Dec 02, 2014 04:24 PM EST
It may just be the class-action lawsuit of the decade, but with opening statements beginning this morning, Tuesday Dec. 2, many are already beginning to question whether prosecutors have enough ammunition to go up against technology power-house Apple Inc. Calling into question the unnecessary software updates that kept iPod prices high and revolving version coming through electronics shelves, the plaintiffs began outlining their case against Apple in court today saying that in an attempt to block out competitors, the company hurt the consumer in the process.
The trial, which is expected to last nine days in court before a verdict will be rendered, will decide whether Apple's MP3 players, the iPod franchise, may have been overpriced since the start. And the court will also evaluate whether or not Apple's tactics to keep competitors and their music out of iTunes software was ethical or simply a way to artificially inflate prices. Attorneys for the plaintiffs argue that Apple's early policies restricted iTunes users from playing purchased music on competitors MP3 players, not only stifling competition but also keeping iPod prices high.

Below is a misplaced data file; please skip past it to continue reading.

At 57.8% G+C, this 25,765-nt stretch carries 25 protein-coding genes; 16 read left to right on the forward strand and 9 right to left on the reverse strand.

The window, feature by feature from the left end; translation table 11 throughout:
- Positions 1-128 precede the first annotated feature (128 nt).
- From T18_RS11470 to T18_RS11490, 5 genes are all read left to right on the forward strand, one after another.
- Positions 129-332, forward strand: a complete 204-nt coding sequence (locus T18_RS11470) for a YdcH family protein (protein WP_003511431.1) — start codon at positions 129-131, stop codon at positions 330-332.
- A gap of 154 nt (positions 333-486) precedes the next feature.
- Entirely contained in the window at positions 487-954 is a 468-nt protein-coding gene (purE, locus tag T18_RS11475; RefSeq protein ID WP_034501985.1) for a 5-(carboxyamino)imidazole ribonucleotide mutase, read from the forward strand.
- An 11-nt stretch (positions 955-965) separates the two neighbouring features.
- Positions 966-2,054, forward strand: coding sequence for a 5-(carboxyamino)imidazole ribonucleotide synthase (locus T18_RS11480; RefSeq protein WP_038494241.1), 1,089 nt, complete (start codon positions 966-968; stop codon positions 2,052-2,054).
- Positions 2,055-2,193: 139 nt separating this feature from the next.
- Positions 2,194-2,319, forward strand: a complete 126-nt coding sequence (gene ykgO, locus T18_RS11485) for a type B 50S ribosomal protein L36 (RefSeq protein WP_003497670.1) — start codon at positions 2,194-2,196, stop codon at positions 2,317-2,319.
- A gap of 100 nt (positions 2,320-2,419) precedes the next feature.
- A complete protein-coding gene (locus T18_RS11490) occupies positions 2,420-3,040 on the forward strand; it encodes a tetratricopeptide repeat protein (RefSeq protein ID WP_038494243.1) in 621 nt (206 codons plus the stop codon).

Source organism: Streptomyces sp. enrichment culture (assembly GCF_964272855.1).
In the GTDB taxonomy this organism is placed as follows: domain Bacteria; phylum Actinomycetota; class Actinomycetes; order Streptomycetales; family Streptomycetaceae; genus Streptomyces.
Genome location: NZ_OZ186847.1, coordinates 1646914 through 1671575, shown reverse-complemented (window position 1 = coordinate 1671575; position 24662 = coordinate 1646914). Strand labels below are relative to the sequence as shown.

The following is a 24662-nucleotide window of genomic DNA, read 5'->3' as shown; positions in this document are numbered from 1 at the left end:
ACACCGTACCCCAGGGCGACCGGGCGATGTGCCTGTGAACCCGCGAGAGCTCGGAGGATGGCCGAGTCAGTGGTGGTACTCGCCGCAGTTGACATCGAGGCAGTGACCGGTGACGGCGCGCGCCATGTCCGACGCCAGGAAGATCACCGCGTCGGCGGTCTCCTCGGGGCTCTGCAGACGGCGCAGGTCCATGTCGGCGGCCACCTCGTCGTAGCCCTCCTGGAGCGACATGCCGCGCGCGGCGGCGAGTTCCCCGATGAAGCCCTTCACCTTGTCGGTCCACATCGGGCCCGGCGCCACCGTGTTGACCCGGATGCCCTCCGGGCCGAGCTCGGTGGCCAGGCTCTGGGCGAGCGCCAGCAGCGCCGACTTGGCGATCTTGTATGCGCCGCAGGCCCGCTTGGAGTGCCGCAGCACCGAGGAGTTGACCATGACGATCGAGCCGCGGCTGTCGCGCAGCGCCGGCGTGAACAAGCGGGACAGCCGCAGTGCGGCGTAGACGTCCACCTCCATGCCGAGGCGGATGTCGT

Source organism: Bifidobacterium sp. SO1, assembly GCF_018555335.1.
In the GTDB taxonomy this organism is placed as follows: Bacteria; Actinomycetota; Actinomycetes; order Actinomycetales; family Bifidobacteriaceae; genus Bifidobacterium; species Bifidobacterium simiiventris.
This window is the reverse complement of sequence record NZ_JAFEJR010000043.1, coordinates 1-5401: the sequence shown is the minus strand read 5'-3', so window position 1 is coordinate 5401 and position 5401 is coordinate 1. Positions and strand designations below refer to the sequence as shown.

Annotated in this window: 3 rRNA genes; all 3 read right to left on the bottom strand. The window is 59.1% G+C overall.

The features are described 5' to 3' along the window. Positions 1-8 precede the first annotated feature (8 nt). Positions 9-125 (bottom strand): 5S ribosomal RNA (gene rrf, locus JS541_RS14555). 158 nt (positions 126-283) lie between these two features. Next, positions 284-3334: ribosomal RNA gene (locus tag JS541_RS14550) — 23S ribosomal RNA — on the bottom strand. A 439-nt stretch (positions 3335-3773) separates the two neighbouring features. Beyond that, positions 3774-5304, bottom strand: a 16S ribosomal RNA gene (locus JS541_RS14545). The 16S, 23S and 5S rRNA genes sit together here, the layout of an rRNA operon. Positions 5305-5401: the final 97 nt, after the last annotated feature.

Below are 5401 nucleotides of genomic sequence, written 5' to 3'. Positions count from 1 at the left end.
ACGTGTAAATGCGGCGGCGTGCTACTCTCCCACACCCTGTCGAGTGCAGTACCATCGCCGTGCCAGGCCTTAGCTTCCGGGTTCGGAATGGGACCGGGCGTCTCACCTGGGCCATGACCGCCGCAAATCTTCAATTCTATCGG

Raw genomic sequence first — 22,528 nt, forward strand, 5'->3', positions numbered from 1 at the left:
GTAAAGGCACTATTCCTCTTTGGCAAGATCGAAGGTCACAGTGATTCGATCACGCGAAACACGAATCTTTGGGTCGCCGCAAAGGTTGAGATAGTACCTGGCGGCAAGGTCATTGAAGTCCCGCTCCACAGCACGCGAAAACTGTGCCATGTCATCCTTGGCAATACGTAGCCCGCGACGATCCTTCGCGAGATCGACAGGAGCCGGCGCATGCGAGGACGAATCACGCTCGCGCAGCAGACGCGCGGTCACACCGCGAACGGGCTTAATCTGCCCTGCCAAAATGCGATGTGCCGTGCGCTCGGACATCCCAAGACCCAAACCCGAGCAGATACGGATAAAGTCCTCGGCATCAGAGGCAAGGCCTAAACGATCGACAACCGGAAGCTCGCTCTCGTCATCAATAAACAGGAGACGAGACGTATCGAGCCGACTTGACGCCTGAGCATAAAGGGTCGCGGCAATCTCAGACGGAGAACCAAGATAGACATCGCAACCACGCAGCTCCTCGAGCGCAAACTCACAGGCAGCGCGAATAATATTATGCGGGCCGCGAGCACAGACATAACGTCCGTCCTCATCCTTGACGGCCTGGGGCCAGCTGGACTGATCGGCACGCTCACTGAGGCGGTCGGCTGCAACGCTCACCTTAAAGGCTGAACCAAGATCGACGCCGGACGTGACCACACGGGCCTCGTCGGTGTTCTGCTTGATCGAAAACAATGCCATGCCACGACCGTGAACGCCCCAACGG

"Apple made those changes to its software after top executives at Apple learned that competitors had figured out a way to have their songs played on the iPod" lead plaintiff's attorney, Bonny Sweeney says. "And there was a concern by Apple that this would eat into their market share."
But Apple's lead attorney William Isaacson refuted those claims with a quick rebuttal in defense of Apple's software updates. And by pointing out that the plaintiff's argument of inflated prices came at a time when iPod storage increased dramatically, while prices either fell or remained constant, the defense attorney says that the case has little to no validity in its argument.
"This insertion of the stranger in the middle could not get everything right. It posed a danger to the consumer experience and then to the quality of the product" Isaacson said. "There should be no damages here because prices went down and quality went up."
Plaintiffs Marianna Rosen and Melanie Wilson leading the case are seeking $350 million in restitution, however, they won't be the only ones looking to claim some money from the technology super-power that is Apple. Now a class-action lawsuit, the damages could potentially be awarded to as many as 8 million individuals who purchased an iPod between September 12, 2006 and March 31, 2009.
While the plaintiffs have opened their side of the case today, in the coming days Apple will stake its argument onto the stand. By week's end the defense is expected to call Apple marketing chief Phil Schller and iTunes chief Eddy Cue to take the stand. But it's the guest witness that the plaintiffs will "call to the stand" that will have this court case in the news for the weeks to come.
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